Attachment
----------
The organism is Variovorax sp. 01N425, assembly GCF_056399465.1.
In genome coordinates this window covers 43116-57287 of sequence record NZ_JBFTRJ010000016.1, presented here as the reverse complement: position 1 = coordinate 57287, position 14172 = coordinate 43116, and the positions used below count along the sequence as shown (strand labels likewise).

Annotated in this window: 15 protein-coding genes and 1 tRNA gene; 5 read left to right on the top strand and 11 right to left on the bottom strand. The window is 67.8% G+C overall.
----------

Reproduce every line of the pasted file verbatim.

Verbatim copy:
The organism is Variovorax sp. 01N425, assembly GCF_056399465.1.
In genome coordinates this window covers 43116-57287 of sequence record NZ_JBFTRJ010000016.1, presented here as the reverse complement: position 1 = coordinate 57287, position 14172 = coordinate 43116, and the positions used below count along the sequence as shown (strand labels likewise).

Annotated in this window: 15 protein-coding genes and 1 tRNA gene; 5 read left to right on the top strand and 11 right to left on the bottom strand. The window is 67.8% G+C overall.